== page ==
more! There was a blazing fire which sent eddying swirls of light through the
shadows, and right in the blush of its warmth a little figure was lounging in an
easy-chair. The little figure was a girl of apparently about fifteen or sixteen
years of age, dressed in a short shabby black frock, who was evidently spoiling
her eyes by reading by the firelight. She lay with her head thrown back, a mass
of fair curly hair being thus tossed over the velvet cushion on which it rested,
while she held her book aloft to catch the light. She was luxuriating in her
solitude, and little dreaming of interruption.
She was so absorbed in her book,
the door had opened and closed so noiselessly, and the room was so large, that I
was obliged to make a sound to engage her attention, She started violently then,
and Iooked up with a nervous fearfulness in her face. She dropped her book, sat
upright, and put out her hand, eagerly grasping a thing I had not noticed
before, and which leaned against the chair --- a crutch. She then got up leaning
on it and stood before me. The poor little thing was lame, and had two crutches
I introduced myself, and her fear
seemed to subside. She asked me to sit down, with a prim little assumption of
at-home-ness, which did not sit upon her with ease. She picked up her book and
laid it on her lap ; she produced a net from the recesses of her chair, and with
a blush gathered up the curls and tucked them into its mesh-es. Then she sat
quiet, but kept her hand upon her crutches, as if she was ready at a moment's
notice to limp away across the carpet, and leave me to my own resources.
"Thomson thought there was nobody
in the room," she said, as if anxious to account for her own presence there "I
always stay in the nursery, except sometimes when they all go out and I get this
room to myself. Then I like to read here."
"Mr. Rutland is not at home?" I
said. "No, they are all out dining."
"Indeed! Your papa, perhaps, did
not get my letter?''
She blushed crimson.
"I am not a Miss Rutland," she
said. " My name is Teecie Ray. I am an orphan. My father was a friend of Mr.
Rutland, and he takes care of me for charity."
The last word was pronounced with
a certain controlled quiver of the lip. But she went on. "I don't know about the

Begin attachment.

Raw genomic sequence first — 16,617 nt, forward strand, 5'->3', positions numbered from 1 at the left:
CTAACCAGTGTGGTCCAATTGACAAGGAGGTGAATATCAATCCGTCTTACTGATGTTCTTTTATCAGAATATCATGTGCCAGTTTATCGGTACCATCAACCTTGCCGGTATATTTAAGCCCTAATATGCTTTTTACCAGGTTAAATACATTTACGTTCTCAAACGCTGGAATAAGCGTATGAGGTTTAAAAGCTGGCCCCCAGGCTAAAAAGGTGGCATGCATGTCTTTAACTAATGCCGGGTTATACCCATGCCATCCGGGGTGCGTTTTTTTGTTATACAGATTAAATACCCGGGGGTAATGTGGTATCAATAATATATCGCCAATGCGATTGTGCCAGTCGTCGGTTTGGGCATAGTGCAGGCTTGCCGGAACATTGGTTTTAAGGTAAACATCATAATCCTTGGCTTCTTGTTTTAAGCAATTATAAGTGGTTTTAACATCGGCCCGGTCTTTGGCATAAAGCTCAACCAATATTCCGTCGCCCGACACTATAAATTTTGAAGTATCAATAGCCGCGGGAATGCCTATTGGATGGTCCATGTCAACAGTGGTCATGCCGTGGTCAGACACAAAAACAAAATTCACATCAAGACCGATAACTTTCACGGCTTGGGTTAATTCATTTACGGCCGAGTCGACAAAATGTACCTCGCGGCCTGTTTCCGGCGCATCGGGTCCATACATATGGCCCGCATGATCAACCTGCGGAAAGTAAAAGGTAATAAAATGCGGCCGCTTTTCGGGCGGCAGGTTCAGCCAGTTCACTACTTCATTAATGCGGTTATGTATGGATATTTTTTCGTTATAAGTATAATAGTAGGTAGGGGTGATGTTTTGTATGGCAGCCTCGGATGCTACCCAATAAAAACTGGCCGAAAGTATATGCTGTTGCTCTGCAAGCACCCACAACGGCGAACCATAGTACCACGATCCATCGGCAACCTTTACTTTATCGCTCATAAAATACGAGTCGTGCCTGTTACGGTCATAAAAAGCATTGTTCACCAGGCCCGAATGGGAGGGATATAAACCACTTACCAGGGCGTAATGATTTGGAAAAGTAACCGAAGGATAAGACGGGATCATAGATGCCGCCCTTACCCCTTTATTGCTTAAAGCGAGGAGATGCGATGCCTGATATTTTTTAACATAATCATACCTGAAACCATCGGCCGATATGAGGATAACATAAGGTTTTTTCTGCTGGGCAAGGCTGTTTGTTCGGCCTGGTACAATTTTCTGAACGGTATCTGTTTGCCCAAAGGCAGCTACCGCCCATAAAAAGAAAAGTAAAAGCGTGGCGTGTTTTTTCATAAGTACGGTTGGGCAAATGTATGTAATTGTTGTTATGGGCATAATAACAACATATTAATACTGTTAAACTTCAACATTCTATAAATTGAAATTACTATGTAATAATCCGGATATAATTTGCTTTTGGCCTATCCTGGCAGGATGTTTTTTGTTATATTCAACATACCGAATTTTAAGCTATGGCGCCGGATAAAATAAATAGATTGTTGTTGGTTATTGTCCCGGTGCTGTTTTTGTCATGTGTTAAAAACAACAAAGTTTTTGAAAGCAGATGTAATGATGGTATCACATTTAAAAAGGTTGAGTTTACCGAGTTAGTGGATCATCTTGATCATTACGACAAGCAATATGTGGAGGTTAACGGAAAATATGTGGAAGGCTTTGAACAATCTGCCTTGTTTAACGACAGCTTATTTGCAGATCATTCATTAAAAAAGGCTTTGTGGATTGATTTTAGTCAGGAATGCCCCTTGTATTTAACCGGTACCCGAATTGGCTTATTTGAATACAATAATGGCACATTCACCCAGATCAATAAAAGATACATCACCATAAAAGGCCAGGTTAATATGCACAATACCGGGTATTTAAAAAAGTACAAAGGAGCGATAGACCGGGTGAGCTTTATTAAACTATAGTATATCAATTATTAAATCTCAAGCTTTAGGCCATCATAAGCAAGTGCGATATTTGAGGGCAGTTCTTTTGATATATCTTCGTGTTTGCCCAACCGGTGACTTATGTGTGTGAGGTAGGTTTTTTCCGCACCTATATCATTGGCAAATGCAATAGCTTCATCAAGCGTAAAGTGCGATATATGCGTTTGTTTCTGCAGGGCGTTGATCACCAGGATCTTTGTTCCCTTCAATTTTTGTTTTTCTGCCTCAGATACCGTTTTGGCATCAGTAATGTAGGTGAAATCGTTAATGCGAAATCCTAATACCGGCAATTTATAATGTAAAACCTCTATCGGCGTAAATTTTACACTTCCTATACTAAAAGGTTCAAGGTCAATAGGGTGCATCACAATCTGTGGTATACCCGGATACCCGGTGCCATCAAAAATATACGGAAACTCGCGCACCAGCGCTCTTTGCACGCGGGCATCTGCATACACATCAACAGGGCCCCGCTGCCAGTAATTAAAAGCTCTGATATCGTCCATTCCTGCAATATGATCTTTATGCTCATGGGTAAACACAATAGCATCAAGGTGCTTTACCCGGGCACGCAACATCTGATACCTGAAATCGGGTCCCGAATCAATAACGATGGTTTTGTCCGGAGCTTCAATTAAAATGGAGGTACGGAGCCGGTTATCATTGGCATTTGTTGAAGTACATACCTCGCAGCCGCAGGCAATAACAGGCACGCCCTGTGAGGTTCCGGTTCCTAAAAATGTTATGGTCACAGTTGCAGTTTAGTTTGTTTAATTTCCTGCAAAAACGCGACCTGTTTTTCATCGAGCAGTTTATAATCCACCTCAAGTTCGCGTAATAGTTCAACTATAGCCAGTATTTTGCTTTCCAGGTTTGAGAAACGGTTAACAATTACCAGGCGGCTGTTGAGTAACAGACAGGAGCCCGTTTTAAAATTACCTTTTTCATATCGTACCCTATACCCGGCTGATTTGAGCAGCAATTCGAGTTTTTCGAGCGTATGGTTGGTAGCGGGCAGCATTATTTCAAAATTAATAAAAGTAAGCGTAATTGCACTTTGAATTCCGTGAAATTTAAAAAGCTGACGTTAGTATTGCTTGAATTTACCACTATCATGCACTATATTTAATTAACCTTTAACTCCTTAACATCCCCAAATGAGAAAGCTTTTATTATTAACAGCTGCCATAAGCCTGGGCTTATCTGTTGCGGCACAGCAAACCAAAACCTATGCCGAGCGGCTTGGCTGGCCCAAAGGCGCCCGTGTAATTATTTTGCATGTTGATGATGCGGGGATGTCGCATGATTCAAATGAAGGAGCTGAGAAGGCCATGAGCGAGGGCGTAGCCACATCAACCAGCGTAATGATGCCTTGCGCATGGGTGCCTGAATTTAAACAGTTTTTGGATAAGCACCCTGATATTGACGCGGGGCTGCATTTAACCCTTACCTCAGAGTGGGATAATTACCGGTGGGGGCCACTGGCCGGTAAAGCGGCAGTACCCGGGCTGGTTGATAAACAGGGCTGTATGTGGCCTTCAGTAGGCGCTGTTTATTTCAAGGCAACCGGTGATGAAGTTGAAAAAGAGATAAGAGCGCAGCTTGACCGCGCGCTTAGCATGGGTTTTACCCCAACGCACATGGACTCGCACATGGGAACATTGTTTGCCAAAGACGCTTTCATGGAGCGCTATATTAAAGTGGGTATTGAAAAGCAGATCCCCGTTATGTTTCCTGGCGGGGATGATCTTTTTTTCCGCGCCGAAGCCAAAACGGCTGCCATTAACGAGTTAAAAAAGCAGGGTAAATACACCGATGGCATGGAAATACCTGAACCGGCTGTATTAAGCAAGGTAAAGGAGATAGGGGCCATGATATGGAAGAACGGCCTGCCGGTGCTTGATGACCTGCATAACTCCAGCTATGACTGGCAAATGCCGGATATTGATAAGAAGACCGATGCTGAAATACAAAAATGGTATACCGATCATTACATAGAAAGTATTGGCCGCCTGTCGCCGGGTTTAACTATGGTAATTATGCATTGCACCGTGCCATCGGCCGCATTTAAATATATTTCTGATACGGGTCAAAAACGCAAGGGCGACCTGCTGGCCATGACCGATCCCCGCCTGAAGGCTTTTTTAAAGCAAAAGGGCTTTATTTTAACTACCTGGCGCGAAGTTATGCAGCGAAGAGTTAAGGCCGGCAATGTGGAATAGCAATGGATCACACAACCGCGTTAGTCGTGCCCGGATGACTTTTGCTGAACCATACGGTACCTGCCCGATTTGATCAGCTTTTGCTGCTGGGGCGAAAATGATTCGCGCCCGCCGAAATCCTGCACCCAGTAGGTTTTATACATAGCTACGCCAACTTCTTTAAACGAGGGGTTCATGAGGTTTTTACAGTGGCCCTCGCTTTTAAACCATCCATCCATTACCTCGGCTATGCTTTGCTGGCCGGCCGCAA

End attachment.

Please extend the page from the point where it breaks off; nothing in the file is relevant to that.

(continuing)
letter, but I heard a gentleman was expected. I did not think it could be
to-night, though, as they all went out."
"A reasonable conclusion to come
to," I thought, and thereupon began musing on the eagerness of welcome displayed
by my affection-ate Cousin George. If I were the gentleman expected, they must
have received my letter, and in it were fully set forth the day and hour of my
proposed arrival. " Ah ! George, my dear fellow," I said, "you are not a whit
Arriving at this conclusion, I
raised my glance, and met, full, the observant gaze of a pair of large shrewd
gray eyes. My little hostess for the time being was regarding me with such a
curiously Iegible expression on her face, that I could not but read it and be
amused. It said plainly: "I know more about you than you think, and I pity you.
You come here with expectations which will not be fulfilled. There is much
mortification in store for you. I wonder you came here at all. If I were once
well out-side these gates I should never limp inside them again. If I knew a
road out into the world you come from, I would set out bravely on my crutch-es.
No, not even for the sake of a stolen hour like this, in a velvet chair, would I
How any one glance could say all
this was a riddle ; but it did say all this. The language of the face was as
simple to me as though every word had been translated into my ear. Perhaps a
certain internal light, kindled long ago, before this little orphan was horn, or